Broad Alumni Spotlight: Dr. Barbara Jenkins (TBA 2006)
Dr. Barbara Jenkins serves as superintendent of Orange County Public Schools in central Florida.
What is your current organization and role?
I serve as superintendent of Orange County Public Schools, which serves 206,000 students in central Florida.
What is something you’re currently working on in your professional role?
Like most districts, we are working on accelerating student learning to replenish lost instructional time during the pandemic. While we show some gains, there remains much work to be done, particularly for our students of color and those from families with lower socio-economic status.
How has your experience as a Broad alum influenced the way you approach your work?
When I graduated from The Broad Superintendent’s Academy in 2006, I was well prepared to analyze data, drive decisions based on that data, and insist on a recognition of underserved populations. The program prepared us to lead with vision, deal with political landscapes, secure community support, and manage media interaction. It is due to such training that we were able to win the Broad Prize for Urban Education in 2014. I approach the work with a sense of resilience and optimism about what can be accomplished on behalf of our brilliant young people.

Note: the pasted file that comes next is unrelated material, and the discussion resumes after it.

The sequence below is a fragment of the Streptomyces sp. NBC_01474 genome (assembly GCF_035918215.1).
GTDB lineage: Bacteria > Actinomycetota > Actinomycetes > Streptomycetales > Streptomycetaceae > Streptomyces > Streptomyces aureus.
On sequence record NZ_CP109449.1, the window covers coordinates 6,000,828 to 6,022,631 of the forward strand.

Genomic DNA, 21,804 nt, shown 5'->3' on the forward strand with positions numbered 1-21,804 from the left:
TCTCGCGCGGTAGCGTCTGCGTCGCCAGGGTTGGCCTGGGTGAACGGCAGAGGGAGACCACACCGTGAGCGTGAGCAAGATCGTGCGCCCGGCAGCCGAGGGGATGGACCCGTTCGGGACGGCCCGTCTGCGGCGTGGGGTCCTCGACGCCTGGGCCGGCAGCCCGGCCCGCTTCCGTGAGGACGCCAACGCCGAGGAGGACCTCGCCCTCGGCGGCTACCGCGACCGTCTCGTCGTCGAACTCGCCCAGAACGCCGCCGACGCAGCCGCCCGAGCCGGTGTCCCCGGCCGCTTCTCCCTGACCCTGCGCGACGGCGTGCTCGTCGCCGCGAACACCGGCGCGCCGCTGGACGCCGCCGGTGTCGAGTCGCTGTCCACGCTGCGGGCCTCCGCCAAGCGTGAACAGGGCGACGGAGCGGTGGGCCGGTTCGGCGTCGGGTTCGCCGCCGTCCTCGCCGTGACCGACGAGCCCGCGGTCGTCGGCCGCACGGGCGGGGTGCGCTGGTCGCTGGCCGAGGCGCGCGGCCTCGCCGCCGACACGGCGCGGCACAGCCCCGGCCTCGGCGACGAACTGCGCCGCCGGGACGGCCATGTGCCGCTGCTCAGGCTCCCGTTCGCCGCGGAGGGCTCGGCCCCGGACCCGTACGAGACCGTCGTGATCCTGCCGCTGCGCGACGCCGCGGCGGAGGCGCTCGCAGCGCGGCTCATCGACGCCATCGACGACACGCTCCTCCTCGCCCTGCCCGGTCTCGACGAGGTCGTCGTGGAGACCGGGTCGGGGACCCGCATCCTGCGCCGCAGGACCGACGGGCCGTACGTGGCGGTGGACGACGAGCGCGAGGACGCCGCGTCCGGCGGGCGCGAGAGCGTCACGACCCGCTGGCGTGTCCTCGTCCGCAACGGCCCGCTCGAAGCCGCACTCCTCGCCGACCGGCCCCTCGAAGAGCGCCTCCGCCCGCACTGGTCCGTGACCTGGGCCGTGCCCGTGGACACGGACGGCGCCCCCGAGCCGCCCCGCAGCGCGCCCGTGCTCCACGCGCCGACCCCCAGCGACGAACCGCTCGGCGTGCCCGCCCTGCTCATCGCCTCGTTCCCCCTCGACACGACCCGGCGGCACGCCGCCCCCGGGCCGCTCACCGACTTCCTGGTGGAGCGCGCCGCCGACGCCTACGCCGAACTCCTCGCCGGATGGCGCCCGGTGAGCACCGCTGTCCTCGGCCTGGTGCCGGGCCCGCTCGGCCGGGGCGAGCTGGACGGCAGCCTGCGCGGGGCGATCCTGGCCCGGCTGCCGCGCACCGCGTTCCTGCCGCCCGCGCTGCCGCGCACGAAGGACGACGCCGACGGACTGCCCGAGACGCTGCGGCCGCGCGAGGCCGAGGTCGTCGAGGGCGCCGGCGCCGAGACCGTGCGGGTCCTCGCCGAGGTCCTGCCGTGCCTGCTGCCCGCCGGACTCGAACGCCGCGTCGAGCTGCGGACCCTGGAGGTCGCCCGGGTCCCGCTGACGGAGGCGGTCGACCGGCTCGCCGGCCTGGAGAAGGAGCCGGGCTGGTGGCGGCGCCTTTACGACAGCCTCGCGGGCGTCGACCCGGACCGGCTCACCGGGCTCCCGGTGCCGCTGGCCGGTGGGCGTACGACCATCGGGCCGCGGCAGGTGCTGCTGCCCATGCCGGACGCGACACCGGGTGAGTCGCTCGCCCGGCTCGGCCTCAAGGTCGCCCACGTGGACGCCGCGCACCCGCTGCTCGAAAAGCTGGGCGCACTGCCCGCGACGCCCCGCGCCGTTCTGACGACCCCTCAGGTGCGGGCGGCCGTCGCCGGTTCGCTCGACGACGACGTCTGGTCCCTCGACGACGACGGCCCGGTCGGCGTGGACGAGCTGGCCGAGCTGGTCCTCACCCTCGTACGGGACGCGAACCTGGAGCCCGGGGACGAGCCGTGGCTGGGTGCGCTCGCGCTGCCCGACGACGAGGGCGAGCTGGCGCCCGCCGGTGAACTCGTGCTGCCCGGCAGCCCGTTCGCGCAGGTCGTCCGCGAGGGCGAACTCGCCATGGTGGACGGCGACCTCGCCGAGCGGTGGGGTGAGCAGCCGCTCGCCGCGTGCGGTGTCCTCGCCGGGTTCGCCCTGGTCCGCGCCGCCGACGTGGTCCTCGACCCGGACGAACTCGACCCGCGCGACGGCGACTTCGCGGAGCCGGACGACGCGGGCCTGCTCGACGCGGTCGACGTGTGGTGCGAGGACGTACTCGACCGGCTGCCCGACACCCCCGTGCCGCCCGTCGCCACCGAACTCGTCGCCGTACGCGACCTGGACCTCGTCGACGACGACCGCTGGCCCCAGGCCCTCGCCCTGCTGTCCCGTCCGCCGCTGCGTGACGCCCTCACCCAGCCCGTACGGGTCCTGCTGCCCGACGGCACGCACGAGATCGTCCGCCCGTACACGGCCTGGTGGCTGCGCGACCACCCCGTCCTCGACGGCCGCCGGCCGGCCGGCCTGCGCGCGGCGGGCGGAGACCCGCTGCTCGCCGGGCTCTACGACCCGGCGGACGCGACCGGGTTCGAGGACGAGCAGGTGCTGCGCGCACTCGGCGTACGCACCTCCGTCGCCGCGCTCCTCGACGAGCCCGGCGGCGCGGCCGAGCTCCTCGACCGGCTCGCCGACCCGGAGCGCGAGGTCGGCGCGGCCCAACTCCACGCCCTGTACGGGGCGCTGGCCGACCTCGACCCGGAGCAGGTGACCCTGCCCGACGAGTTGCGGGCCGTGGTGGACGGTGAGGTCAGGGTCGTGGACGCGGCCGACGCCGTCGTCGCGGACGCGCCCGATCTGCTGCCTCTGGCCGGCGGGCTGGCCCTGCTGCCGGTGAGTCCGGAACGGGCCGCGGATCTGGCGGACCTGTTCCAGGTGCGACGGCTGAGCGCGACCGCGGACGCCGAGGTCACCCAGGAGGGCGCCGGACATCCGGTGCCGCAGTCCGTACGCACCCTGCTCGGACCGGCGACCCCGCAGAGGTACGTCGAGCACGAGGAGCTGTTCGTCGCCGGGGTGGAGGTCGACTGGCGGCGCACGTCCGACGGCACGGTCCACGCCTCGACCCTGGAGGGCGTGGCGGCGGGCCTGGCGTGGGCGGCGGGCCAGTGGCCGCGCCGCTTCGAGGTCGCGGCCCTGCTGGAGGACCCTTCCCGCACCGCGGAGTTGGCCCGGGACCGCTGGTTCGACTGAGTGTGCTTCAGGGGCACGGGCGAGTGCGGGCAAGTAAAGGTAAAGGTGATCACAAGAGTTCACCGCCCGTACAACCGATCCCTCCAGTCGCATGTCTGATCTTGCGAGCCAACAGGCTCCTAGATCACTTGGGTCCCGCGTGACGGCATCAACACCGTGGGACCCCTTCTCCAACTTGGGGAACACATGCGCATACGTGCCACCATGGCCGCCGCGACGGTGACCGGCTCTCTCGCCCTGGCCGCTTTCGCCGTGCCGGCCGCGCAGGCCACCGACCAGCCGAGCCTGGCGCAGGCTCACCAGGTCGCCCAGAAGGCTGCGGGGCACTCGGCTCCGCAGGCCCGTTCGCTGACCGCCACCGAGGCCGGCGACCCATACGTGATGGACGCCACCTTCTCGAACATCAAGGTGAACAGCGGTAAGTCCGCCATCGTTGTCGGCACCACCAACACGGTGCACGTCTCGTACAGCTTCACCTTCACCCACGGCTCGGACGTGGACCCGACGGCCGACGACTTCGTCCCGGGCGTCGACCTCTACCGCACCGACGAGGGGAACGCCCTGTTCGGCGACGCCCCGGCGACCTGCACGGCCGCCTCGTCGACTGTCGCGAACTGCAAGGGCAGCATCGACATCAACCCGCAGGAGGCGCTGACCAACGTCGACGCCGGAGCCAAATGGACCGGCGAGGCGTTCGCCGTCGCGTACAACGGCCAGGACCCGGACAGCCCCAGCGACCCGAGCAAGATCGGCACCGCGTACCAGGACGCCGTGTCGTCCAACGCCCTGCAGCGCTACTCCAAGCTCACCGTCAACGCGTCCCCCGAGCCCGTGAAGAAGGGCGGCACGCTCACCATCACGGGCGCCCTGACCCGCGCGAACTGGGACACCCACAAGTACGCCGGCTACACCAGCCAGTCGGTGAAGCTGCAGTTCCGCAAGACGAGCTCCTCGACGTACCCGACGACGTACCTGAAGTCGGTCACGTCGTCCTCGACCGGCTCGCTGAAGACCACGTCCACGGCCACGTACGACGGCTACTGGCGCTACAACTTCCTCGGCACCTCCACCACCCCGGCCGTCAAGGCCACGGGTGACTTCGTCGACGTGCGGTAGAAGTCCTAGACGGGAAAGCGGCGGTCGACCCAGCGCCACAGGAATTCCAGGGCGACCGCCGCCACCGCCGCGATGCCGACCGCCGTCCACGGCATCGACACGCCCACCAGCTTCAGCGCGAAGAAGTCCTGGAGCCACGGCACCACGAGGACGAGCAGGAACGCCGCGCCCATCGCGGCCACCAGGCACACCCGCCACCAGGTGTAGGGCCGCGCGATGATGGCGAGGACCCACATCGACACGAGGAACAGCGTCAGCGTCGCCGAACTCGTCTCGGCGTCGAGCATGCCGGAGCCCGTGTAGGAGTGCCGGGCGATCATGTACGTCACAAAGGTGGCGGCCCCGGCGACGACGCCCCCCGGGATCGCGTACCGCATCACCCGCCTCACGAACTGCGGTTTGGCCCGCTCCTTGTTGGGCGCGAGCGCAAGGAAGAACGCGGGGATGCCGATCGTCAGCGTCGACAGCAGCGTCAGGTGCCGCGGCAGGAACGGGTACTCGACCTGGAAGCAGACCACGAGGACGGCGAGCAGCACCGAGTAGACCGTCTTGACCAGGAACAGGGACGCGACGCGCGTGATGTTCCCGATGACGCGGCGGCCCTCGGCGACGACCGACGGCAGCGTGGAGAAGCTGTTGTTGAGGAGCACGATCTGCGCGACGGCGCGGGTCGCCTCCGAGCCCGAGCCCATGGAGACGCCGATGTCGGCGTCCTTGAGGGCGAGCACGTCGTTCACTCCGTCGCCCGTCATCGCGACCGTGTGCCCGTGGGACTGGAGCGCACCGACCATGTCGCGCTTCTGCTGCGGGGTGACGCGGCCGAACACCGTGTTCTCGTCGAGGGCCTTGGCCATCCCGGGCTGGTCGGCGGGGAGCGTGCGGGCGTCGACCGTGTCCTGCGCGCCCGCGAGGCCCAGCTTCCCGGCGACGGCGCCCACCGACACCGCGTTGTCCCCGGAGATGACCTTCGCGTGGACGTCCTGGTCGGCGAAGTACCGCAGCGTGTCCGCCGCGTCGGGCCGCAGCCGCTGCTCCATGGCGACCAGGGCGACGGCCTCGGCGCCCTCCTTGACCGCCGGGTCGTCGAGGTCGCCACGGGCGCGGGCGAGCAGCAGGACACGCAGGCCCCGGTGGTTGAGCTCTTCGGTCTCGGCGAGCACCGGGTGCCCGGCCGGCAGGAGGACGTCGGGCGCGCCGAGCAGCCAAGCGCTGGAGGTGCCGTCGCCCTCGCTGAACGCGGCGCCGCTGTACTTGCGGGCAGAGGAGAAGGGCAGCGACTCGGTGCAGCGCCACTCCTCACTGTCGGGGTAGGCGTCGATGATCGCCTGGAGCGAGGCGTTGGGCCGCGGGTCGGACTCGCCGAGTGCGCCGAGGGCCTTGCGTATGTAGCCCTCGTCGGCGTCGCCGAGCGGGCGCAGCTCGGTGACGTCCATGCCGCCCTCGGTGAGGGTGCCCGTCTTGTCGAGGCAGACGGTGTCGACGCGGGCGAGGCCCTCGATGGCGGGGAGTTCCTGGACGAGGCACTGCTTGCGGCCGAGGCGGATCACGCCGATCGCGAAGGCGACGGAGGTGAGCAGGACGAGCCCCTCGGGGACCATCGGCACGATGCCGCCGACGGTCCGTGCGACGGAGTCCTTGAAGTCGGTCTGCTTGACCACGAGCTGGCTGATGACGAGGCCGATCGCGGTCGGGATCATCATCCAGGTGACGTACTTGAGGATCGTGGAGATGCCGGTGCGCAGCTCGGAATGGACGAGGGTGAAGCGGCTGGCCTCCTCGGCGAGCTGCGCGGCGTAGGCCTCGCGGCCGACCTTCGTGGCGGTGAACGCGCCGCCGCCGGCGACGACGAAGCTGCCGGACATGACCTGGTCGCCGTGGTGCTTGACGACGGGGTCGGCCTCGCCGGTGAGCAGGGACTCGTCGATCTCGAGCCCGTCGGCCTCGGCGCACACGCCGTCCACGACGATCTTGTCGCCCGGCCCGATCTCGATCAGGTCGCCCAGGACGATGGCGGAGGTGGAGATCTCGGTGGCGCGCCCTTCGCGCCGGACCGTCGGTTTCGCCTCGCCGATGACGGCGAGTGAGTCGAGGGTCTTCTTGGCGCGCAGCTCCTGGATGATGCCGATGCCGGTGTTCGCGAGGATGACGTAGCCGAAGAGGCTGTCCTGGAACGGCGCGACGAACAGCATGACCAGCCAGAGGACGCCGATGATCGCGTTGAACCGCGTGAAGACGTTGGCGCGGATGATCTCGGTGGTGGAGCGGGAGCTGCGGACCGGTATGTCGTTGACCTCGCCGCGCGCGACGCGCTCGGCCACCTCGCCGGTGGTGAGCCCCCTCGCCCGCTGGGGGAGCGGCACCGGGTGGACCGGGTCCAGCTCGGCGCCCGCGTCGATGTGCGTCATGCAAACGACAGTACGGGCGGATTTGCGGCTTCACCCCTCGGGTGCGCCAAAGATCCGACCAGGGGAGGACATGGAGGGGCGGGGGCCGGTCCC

What is one place where Orange County Public Schools has been working to increase equity for the students and communities you serve?
Our Minority Achievement Office has diligently leveraged programs to increase student exposure to and success in advanced courses. We have been recognized more than once by College Board for increased access to advanced placement courses for underserved populations.
What do you think school system leaders should be thinking more about right now, as the United States works to stabilize and recover from COVID-19?
We cannot afford to lose focus on narrowing achievement and opportunity gaps. Across the country, gaps have been exacerbated by the pandemic and require aggressive efforts. I think we also need to take advantage of the digital and individualized learning made possible by the shift in educational services during the pandemic. We must take advantage of that shift rather than attempting to return to “normal.” We tend to overrate “normal” because all students were not well served prior to the pandemic. We have a unique opportunity to reinvent the way we run our schools and how we serve the individual needs of our students.
What is a thought-provoking education-related book or article you’ve read recently?
Required: God’s Call to Justice, Mercy, and Humility to Overcome Racial Division by Claude Alexander and Mac Pier